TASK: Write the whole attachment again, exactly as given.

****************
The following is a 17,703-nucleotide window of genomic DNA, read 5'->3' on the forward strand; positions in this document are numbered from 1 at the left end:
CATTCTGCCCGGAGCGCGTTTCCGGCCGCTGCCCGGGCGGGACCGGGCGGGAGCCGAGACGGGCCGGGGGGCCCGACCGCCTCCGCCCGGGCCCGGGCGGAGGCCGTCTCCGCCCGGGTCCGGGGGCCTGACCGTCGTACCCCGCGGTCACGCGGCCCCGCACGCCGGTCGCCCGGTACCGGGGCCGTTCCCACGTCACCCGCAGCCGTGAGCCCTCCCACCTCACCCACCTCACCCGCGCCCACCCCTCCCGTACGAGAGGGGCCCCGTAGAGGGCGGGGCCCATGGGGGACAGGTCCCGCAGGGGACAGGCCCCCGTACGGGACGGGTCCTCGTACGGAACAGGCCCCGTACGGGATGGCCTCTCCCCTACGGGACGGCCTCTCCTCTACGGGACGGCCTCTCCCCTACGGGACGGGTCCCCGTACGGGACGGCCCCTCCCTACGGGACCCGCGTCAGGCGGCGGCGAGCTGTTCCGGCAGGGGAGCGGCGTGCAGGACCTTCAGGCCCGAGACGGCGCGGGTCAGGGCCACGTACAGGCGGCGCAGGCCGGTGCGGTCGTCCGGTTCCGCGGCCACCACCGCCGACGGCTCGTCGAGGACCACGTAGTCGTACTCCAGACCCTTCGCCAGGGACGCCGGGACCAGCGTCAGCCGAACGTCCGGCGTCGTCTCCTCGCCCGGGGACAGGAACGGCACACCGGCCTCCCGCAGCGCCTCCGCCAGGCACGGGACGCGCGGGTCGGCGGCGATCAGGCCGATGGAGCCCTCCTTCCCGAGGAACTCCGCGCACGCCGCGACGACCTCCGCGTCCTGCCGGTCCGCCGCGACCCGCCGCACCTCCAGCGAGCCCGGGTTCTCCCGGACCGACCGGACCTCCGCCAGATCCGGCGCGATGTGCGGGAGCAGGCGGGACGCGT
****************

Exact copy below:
The following is a 17,703-nucleotide window of genomic DNA, read 5'->3' on the forward strand; positions in this document are numbered from 1 at the left end:
CATTCTGCCCGGAGCGCGTTTCCGGCCGCTGCCCGGGCGGGACCGGGCGGGAGCCGAGACGGGCCGGGGGGCCCGACCGCCTCCGCCCGGGCCCGGGCGGAGGCCGTCTCCGCCCGGGTCCGGGGGCCTGACCGTCGTACCCCGCGGTCACGCGGCCCCGCACGCCGGTCGCCCGGTACCGGGGCCGTTCCCACGTCACCCGCAGCCGTGAGCCCTCCCACCTCACCCACCTCACCCGCGCCCACCCCTCCCGTACGAGAGGGGCCCCGTAGAGGGCGGGGCCCATGGGGGACAGGTCCCGCAGGGGACAGGCCCCCGTACGGGACGGGTCCTCGTACGGAACAGGCCCCGTACGGGATGGCCTCTCCCCTACGGGACGGCCTCTCCTCTACGGGACGGCCTCTCCCCTACGGGACGGGTCCCCGTACGGGACGGCCCCTCCCTACGGGACCCGCGTCAGGCGGCGGCGAGCTGTTCCGGCAGGGGAGCGGCGTGCAGGACCTTCAGGCCCGAGACGGCGCGGGTCAGGGCCACGTACAGGCGGCGCAGGCCGGTGCGGTCGTCCGGTTCCGCGGCCACCACCGCCGACGGCTCGTCGAGGACCACGTAGTCGTACTCCAGACCCTTCGCCAGGGACGCCGGGACCAGCGTCAGCCGAACGTCCGGCGTCGTCTCCTCGCCCGGGGACAGGAACGGCACACCGGCCTCCCGCAGCGCCTCCGCCAGGCACGGGACGCGCGGGTCGGCGGCGATCAGGCCGATGGAGCCCTCCTTCCCGAGGAACTCCGCGCACGCCGCGACGACCTCCGCGTCCTGCCGGTCCGCCGCGACCCGCCGCACCTCCAGCGAGCCCGGGTTCTCCCGGACCGACCGGACCTCCGCCAGATCCGGCGCGATGTGCGGGAGCAGGCGGGACGCGT